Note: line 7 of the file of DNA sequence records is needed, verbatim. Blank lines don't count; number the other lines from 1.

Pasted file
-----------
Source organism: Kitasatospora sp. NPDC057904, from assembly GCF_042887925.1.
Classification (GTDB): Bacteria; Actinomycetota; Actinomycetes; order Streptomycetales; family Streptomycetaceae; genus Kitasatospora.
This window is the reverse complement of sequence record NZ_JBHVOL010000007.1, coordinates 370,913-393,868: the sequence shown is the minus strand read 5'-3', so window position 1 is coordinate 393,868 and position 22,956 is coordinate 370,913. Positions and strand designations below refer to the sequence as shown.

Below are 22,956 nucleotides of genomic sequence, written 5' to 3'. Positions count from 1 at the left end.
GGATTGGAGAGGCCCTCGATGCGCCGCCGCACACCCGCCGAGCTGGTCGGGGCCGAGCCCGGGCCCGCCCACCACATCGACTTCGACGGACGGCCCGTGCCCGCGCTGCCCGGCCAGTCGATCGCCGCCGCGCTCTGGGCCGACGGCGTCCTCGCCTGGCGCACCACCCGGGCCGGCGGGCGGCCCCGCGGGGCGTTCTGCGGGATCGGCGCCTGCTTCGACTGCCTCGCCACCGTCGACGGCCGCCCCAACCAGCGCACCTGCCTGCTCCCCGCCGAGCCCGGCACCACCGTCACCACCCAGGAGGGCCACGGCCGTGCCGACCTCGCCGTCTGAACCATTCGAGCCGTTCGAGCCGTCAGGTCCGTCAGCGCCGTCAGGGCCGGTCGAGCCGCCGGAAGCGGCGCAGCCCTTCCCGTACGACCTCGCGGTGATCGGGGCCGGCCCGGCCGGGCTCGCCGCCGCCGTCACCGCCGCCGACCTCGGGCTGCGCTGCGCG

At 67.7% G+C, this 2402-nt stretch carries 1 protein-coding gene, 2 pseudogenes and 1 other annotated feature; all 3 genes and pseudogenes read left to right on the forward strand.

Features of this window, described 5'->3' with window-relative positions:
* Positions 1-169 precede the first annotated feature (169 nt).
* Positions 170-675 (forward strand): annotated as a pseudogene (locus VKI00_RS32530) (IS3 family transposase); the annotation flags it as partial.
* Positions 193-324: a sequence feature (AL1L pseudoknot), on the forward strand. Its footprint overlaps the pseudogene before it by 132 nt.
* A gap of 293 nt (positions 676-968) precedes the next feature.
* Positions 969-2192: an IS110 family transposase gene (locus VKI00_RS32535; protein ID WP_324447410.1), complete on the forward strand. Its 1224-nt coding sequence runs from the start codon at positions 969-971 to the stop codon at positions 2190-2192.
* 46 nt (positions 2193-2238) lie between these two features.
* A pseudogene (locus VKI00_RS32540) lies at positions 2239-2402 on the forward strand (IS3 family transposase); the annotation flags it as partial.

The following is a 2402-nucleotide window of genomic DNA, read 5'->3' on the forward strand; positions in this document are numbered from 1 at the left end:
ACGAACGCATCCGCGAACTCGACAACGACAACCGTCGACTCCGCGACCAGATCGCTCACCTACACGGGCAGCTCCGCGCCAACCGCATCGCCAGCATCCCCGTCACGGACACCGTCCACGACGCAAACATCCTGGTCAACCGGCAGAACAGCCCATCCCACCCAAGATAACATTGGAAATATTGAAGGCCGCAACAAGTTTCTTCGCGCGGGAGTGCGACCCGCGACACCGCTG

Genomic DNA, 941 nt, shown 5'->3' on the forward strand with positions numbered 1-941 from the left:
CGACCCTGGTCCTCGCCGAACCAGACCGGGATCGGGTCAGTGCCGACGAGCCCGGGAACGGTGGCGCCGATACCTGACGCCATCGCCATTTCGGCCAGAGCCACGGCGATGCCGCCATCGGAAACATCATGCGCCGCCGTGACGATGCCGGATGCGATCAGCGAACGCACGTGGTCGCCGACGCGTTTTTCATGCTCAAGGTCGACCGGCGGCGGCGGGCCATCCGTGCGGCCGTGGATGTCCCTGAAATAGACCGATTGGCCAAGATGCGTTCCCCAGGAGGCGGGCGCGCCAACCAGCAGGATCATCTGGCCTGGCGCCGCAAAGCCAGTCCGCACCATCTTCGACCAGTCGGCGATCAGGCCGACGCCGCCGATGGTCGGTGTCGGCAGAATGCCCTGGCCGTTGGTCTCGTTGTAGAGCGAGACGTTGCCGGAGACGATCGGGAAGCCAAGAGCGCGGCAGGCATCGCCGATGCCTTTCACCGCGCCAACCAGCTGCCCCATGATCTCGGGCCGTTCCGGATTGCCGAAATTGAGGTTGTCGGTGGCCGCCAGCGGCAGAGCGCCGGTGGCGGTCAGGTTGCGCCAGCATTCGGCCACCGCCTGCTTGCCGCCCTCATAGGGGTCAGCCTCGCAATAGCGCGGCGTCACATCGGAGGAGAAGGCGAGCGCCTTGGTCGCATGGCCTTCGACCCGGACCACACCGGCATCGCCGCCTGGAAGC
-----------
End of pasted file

Features of this window, described 5'->3' with window-relative positions: